Bowie collaborator Erdal Kizilcay on “Glass Spider” and “Never Let Me Down”

Erdal (red jeans) helping with “Let’s Dance” demos back in 1982

Erdal Kizilcay is a Turkish born multi-instrumentalist who spent over ten years collaborating with David Bowie on a number albums including 1987’s Never Let Me Down, 1993’s The Buddha of Suburbia and 1995’s Outside. He also played bass guitar in two consecutive world tours: The Glass Spider Tour of 1987 and 1990’s Sound + Vision Tour.

In celebration of the excessive, theatrical, some would say overblown Glass Spider Tour, a Glass Spider Band has emerged featuring two original members; Erdal himself and keyboard player Richard Cottle. They are joined by new personnel and will be recreating Bowie’s greatest hits on 17 December 2013 at the Under The Bridge venue in London. We caught up with Erdal a few weeks ago to talked to him about working with David Bowie and touring with him in the late ’80s and early ’90s.


SuperDeluxeEdition: How did this new Glass Spider show come about?

Erdal Kizilcay: The company Bloomberg wanted to do a Bowie thing. Me and Richard Cottle [are involved] – he also played on that record. I did the whole album, the Never Let Me Down album. About 80% of that album is me. Bloomberg wanted to do a Bowie thing with Tom Wilcox – he’s organising this Glass Spider concert in December and he’s curator of the ICA. Next week we’re also doing Iggyfest at the ICA, since I also did the Iggy Pop album Blah Blah Blah.

SDE: Was that the first time you worked with David, on the Blah Blah Blah album?

EK: Absolutely, yes…. [pause] sorry no! We’re talking about 25 years ago, even more actually. I was called in to Montreux, to Mountain Studio to help with his demos for the Let’s Dance album. Nile Rogers was there and they needed a bass player, and I had a name for myself here in Switzerland, so they called me in.

SDE: That’s interesting, so you played on the demos for Let’s Dance, but you obviously weren’t involved in the actual final sessions for the album.

EK: No, but they kept my bassline for either Let’s Dance or China Girl – one or the other, I can’t remember! Anyway, David was living in Lausanne at that time, the French part of Switzerland and I was living in Neuchatel which is not far from Lausanne, and David called me in because he knew I could play many different instruments and he had this idea to do this Iggy project. He said “we can do this easily, it’s not difficult” and actually we finished the whole album ­– or I finished my part of it – in two weeks. So that was the Blah Blah Blah album and I played nearly everything on it. Kevin Armstrong played some guitar stuff and [the Sex Pistol’s] Steve Jones from L.A. played a solo on one track [Cry for Love].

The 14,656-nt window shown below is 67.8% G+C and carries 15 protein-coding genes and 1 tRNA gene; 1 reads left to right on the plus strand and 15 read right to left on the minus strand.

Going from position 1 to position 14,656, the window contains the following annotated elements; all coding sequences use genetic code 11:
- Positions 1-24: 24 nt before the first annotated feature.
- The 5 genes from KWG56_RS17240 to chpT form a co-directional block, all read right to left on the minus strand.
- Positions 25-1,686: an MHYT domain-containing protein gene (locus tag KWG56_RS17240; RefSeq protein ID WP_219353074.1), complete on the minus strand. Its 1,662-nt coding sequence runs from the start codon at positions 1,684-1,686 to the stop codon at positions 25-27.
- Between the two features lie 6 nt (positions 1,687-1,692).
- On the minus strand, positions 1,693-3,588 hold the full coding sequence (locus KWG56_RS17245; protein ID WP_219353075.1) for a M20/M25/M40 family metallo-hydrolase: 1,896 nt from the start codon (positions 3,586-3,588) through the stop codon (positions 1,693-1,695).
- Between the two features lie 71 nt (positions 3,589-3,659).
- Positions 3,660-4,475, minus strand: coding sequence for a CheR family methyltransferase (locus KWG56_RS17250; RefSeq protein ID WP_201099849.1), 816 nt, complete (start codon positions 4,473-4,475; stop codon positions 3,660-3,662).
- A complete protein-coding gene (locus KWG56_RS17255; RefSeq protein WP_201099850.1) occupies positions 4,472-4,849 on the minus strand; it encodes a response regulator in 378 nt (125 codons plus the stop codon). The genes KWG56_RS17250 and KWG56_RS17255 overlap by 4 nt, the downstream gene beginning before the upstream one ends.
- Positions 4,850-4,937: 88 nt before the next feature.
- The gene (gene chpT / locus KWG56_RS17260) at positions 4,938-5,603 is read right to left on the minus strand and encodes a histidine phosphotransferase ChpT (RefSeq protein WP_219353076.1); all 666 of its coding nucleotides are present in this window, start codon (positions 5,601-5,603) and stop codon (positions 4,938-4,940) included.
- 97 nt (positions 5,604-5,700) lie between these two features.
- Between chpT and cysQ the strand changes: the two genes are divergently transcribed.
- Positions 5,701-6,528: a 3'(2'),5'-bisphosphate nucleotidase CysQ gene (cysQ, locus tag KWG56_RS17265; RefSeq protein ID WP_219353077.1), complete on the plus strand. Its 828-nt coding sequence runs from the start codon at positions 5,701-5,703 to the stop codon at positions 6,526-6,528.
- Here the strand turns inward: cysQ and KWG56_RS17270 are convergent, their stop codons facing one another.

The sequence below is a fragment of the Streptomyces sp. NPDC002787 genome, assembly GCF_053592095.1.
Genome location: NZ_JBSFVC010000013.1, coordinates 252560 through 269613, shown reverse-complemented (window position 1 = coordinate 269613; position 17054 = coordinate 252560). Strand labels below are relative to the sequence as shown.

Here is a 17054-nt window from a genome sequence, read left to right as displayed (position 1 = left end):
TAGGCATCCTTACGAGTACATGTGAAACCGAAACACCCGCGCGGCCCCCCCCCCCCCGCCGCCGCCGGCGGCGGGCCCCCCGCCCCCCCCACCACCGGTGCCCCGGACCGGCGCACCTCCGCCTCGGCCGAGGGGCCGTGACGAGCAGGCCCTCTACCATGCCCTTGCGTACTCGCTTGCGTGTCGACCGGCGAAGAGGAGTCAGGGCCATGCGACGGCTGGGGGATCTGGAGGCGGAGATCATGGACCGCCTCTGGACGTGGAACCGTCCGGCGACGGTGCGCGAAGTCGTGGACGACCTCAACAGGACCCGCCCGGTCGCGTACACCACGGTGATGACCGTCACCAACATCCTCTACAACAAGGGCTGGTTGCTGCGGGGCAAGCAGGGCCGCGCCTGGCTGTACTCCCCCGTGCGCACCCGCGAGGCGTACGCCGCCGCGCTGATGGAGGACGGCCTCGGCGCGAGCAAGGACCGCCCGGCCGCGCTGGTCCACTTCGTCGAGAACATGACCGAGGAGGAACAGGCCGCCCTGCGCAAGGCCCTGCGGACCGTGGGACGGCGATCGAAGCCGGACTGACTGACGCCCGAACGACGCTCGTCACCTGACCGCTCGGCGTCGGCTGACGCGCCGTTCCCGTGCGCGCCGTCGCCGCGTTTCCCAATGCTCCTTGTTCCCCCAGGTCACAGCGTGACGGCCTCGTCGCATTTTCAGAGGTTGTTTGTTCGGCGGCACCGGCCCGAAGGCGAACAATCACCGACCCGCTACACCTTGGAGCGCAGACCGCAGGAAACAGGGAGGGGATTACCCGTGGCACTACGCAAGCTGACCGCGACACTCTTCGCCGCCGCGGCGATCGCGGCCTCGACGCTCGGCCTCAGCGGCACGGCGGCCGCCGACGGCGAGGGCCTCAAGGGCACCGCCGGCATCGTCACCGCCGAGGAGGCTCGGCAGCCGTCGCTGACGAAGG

SDE: That Iggy Pop record was commercially quite successful and that led you to working with David on the Never Let Me Down album.

EK: Yes, I guess so.

SDE: What are your thoughts looking back on the Never Let Me Down album because lots of people – not to put too fine a point on it – don’t like it  because of the ‘80s production preferring the rich heritage of his ‘70s work. Even Bowie himself has said some uncomplimentary things about it over the years. Do you have fond memories of those sessions and making that record?

EK: Well actually, yes. At the time when we were doing  it David was very, very happy! He got some bad reviews from critics for the album but I didn’t even know about it, I just did what I had to do. He asked me to arrange the strings, so I arranged the strings. I played them myself, I did this, that and the other. He used to call me ‘my invincible Turk’. Those were his words. He was telling everyone “I’ve found this guy, and he can play everything”. You can read it in interviews at the time. At the same time we did film music for When The Wind Blows, a song called Girls, which was sung by Tina Turner [later used as the B-side to Time Will Crawl], and another track for the Never Let Me Down album called Too Dizzy. With all this work David was very happy. He used to come to my place twice a week, and we would work together.  But suddenly – I don’t know what happened – but I don’t think the Glass Spider Tour was that successful, from my point of view…